CHLORINE DISINFECTION OF PRODUCE WASHWATER
WHAT IS CHLORINE?
Chlorine for disinfection is available in three different physical phases; solid (calcium hypochlorite Ca(OCl)2), liquid (sodium hypochlorite NaOCl or common bleach), and gas (chlorine Cl2). It can be used in any form as a disinfectant for washers, flumes, dump tanks, and hydrocoolers. However, chlorine gas is extremely concentrated and is not recommended for use in the produce industry.
The solid phase (calcium hypochlorite) is less corrosive than liquid bleach (sodium hypochlorite) and will cause less damage to the produce and equipment. The disadvantage of the solid is that it is less stable at normal storage conditions.
HOW DOES CHLORINE WORK?
All types of chlorine will form hypochlorous acid (HClO) when added to water. Hypochlorous acid is the active ingredient of chlorine solutions. It undergoes oxidation to affect the reproduction and metabolism of microorganisms. This results in disinfected water through a reduction of pathogens.
A microorganism is any yeast, mold, bacteria, protozoa, or virus. A pathogen is a disease or injury causing microorganism. Pathogens of interest in the fresh produce industry include E. coli, Cyclospora, Salmonella, and Hepatitis. A cyst is a protective coating for a dormant microorganism, and an ova is a female germ that is capable of reproducing.
HOW EFFECTIVE IS CHLORINE?
Hypochlorous acid is effective against a variety of pathogens, but has some limitations. For water that has undergone sedimentation and filtration, chlorination will be about 90% effective against viruses. Cysts and ova are immune to chlorine treatments and must be removed by coagulation/sedimentation and filtration. A 5 micron filter will significantly reduce spores and cysts.
WHAT CONDITIONS ARE BEST?
Although hypochlorus acid readily reacts with pathogens in water, correct use is essential for maximum effectiveness and safety. In order for chlorine to be effective, the treated water must be filtered before treatment to reduce the amount of organic material.
The effectiveness of chlorine is controlled by pH, temperature, contact time, and dose. Neutral pH (6.5 to 7.5) produces the maximum amount of hypochlorous acid. If the pH of the water is too low (pH < 6.0), chlorine will escape as a gas, decreasing effectiveness and increasing equipment corrosion. If chlorine is added to an alkaline water (pH > 8.5), the amount of hypochlorous acid formed will be greatly reduced, and the water will not be disinfected. Bleach (liquid chlorine) and calcium hypochlorite (solid chlorine) both increase the solution's pH. pH test kits are available from most chlorine equipment distributors. When the pH is too low, the water can be buffered with lime (CaO). If the pH is too high, it can be brought down with sulfuric acid (H2SO4). Both of these chemicals are inexpensive and readily available.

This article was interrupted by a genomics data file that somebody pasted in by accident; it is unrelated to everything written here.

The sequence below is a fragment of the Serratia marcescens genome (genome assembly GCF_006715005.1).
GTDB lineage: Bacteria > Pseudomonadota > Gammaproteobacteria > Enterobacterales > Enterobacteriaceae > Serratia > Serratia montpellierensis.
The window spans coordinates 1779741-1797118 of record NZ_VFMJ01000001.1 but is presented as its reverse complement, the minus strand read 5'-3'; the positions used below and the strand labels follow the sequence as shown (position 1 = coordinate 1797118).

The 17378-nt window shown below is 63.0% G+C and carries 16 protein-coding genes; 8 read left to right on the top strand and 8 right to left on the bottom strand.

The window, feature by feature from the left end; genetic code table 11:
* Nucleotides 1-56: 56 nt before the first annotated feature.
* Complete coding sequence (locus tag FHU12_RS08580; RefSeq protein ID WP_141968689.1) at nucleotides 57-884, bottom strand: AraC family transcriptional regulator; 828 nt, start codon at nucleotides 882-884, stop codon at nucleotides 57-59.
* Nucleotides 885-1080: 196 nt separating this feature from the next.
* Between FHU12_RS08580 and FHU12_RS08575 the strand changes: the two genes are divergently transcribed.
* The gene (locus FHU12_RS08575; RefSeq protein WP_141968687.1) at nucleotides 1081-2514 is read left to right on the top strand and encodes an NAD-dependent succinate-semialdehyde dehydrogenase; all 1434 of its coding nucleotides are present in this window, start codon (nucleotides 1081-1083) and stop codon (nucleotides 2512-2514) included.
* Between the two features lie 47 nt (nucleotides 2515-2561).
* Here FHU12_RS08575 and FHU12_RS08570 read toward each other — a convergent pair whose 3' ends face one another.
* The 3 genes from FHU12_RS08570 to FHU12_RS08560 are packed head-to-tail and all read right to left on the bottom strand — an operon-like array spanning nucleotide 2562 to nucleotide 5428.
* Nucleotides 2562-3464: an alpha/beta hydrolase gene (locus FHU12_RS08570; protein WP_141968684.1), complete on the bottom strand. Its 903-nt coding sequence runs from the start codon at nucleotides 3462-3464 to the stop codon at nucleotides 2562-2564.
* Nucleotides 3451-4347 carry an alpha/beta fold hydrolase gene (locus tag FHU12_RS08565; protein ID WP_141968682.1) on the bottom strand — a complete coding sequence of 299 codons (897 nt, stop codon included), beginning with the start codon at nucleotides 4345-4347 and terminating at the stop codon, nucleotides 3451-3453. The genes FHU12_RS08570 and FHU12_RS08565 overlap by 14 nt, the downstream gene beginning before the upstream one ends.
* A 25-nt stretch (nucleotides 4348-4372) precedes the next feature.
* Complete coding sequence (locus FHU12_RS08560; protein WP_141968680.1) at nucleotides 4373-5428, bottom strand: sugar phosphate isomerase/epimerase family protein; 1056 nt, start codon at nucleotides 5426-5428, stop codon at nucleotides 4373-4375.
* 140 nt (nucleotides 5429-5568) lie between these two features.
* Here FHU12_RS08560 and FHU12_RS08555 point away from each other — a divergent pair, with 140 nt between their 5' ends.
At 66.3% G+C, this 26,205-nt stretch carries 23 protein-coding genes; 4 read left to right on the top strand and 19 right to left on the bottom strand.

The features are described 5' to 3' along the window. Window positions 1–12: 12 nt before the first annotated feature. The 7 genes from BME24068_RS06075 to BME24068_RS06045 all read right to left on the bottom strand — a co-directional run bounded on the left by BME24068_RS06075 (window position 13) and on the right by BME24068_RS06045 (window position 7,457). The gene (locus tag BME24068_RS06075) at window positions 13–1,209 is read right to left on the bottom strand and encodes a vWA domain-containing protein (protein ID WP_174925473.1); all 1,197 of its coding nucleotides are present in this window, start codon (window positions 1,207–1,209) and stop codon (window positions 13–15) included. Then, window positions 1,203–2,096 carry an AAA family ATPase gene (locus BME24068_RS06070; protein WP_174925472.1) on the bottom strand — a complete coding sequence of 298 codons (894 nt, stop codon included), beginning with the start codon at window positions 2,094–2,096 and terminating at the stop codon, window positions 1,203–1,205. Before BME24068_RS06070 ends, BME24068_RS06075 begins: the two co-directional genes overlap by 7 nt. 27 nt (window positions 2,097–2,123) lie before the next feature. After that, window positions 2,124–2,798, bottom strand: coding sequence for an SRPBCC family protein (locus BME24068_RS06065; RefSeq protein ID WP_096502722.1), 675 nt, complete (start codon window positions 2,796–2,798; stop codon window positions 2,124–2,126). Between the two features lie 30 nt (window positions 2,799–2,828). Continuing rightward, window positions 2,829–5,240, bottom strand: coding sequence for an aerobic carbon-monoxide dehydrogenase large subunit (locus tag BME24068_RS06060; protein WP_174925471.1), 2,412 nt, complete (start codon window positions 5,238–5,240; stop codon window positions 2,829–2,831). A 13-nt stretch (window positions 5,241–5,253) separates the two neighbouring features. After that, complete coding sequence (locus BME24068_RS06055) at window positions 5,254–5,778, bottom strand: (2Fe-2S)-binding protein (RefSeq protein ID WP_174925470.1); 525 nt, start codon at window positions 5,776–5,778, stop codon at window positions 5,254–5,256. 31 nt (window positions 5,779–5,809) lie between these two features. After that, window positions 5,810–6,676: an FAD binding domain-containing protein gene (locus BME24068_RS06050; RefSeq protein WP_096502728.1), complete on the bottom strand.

Temperature is another important factor for water disinfection with chlorine. Warm temperatures are desired to increase the capabilities of chlorine, but temperatures that are too high may damage the produce. In general, every 18 0F drop in water temperature will double the required contact time.
Concentration of chlorine solution is a major controlling factor in water sanitation. Example concentrations can be obtained from the chart at the end of this article. The United States Food and Drug Administration (USFDA) released a draft document in April, 1998 that stated typical contact times of 1 to 2 minutes and concentrations of 50 to 200 ppm.2 The commonly recommended concentration is 100 - 120 ppm.1,4,5 The effectiveness of chlorine at those concentration will be affected by the contact time, the amount of suspended solids, and types of pathogens in the treated water.
WHERE IS CHLORINE ADDED?
A variety of processes may be used for chlorination in the packing line. Liquid or solid phases may be added to dump tanks or hydrocooler water as needed to maintain chlorine concentrations. The manual mode may not result in adequate concentrations over time. Automatic injection equipment is available to help maintain chlorine concentrations. It is important to avoid any "dead flow" areas. Proper circulation is a must for water sanitation.
A mixing or contact tank circulates the water and provides the required contact time for the chlorine/water solution. Flow through the mixing tank must be such that the dump tank or hydrocooling water is circulated every 20 minutes. It is important to filter this water before treatment to help maintain the effectiveness of the added chlorine.
Water to be recycled for washing produce should be filtered before treating to help maintain the effectiveness of the added chlorine. A mixing chamber should be used to provide the required contact time for the chlorine/water solution.
Solutions formed by chlorine and water are highly corrosive to all common metals. Chlorine does not react with gold, silver, platinum, or other specialized alloys. Chlorine resistant materials also include stainless steel, hard rubber, polyvinyl chloride (PVC), and certain other plastics.
HOW DO I CONTROL MY DOSAGE?
It is important to have a method for monitoring and controlling the amount of chlorine entering the water system. Manual control requires less maintenance and operator education than automatic control. It should only be used when water flow and organic content are constant.